At last we heard Gil and Amy driving up the road and went outside to the sight of boiling storm clouds in an evening sky. The news from Uvalde was mixed: two of the sick horses would make it; one would not. It could have been better, but at least it wasn’t worse—the story of a rancher’s life, it seems.

For a while the blue-black clouds appeared to be going around us to the southwest, but then the wind changed, and fresh, cooled air pressed hard against our faces. It was that delicious moment when you know that rain is inevitable.

“It doesn’t get any better than this,” said Gil. “This is why the whole United States has fallen in love with the West. When I was in Houston, you didn’t dare wear a cowboy hat to school. Now, people in the city work all their lives as doctors and lawyers, just to have this. To them there’s nothing as romantic as a ranch.”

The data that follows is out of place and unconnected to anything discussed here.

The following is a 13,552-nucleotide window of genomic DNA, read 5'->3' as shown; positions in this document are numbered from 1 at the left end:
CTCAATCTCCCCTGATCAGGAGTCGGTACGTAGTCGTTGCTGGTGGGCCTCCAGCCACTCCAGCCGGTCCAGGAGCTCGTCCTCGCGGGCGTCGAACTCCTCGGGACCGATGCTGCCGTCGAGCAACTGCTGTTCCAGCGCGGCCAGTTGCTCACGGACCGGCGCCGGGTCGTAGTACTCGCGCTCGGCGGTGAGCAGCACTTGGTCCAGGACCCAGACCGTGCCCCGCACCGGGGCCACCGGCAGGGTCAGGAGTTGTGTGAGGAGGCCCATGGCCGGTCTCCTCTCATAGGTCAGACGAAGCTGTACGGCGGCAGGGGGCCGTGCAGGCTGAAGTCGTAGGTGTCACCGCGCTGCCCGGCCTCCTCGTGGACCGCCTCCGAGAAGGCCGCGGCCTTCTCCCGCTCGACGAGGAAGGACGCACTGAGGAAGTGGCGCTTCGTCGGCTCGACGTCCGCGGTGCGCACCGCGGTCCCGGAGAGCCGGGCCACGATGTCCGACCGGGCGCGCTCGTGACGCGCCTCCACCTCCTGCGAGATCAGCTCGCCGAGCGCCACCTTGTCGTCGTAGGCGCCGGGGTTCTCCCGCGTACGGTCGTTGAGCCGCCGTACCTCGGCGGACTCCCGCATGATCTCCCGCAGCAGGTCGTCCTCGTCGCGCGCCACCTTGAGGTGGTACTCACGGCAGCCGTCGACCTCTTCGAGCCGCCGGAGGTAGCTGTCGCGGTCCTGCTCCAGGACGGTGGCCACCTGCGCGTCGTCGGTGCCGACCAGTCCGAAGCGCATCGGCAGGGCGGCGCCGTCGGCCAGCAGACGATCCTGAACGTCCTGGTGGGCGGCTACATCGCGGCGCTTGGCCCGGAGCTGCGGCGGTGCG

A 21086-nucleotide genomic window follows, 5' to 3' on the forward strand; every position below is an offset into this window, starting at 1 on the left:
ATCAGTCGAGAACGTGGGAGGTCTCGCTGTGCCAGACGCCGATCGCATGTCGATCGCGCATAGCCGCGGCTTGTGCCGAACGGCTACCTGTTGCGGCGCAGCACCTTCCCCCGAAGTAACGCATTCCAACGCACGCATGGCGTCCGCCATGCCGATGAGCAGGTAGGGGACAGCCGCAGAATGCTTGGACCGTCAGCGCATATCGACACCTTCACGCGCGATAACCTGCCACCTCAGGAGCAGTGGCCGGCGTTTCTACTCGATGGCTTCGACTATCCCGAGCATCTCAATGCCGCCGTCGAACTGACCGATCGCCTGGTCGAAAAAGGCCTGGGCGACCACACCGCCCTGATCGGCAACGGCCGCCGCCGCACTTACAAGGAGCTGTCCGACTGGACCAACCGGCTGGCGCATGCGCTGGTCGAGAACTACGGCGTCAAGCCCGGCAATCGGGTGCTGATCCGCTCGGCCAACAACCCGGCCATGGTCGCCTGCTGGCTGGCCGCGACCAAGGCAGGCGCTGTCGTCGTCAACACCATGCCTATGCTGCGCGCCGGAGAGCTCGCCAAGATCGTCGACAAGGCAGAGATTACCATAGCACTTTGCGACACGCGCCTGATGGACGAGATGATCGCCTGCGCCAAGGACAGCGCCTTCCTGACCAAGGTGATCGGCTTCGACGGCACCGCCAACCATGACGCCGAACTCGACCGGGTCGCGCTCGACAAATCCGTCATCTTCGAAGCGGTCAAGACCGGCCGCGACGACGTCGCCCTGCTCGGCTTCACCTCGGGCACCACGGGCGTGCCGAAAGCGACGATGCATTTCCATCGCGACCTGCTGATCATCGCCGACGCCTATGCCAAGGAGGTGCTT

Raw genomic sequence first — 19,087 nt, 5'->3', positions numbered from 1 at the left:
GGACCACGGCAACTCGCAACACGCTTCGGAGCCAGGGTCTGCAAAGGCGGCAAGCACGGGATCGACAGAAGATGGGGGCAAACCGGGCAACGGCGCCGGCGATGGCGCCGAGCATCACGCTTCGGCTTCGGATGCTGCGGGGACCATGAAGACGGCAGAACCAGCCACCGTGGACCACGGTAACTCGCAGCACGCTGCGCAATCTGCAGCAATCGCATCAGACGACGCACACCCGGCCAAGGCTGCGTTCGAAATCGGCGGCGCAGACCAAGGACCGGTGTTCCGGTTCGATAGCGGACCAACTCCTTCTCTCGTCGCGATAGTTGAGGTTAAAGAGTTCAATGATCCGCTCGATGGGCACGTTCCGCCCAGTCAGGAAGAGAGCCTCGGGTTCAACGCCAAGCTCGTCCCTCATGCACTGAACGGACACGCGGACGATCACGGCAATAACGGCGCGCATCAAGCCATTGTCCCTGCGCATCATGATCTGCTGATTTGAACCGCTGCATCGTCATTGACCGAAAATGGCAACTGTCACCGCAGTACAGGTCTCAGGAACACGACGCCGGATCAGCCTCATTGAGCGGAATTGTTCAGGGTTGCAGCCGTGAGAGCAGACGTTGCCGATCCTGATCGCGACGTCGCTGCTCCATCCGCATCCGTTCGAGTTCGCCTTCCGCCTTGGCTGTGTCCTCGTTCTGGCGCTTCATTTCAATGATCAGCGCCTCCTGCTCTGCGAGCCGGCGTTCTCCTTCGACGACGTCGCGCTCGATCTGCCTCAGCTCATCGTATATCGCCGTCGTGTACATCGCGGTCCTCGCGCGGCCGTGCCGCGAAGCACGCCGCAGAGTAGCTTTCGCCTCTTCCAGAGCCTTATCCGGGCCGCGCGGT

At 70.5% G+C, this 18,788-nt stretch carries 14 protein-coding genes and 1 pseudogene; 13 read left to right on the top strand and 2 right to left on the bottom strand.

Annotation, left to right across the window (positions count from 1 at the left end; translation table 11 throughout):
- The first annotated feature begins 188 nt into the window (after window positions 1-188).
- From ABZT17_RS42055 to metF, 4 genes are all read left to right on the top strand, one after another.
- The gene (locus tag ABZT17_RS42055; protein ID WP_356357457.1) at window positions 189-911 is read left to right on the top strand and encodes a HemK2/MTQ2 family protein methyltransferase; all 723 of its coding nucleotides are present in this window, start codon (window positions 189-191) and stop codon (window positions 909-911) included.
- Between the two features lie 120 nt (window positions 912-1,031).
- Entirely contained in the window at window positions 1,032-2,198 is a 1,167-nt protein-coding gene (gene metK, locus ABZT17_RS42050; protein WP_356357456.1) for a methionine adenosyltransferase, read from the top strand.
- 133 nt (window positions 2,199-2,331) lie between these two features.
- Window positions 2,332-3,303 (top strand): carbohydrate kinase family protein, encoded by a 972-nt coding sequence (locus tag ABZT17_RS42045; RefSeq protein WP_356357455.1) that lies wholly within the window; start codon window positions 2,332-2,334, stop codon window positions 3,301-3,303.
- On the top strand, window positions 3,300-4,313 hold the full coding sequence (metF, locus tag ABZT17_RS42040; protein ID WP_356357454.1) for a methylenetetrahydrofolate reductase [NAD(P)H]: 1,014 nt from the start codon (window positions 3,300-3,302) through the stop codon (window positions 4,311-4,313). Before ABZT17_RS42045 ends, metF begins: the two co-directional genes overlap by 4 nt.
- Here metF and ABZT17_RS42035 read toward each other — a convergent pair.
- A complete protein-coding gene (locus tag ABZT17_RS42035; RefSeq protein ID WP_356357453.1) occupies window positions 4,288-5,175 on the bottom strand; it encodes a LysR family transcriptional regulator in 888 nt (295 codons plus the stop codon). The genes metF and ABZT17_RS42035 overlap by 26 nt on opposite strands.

“Romantic?” asked Amy. She rolled her eyes.

I asked Gil what his wish list was for the ranch. “I’d like better quality horses to work with,” he said. “Horses that I picked for a customer, without having to overcome other people’s mistakes. I’d like to plant coastal, put in sprinkler irrigation, and raiser our own feed.”

“That means a new tractor,” said Red. “Twenty thousand dollars.”

The list got longer, new fences, pasture improvement, level the brush in strips to leave wildlife cover, put cement on the road to the back pasture, get the welding machine fixed, repair the cistern, fix up the tack room.

I asked Amy what her wish list included. She rolled her eyes again. “Don’t get me started,” she said.

The first raindrops started to fall. No one made a move to go inside. “I just want to make a living here,” said Gil, “improve the place, let kids grow up in this kind of atmosphere.”

“I don’t see anything changing for the better,” his father said.

“Well, you know what they say about ranching,” Gil answered. “You live poor, but you die rich.” I knew that he wasn’t talking about money.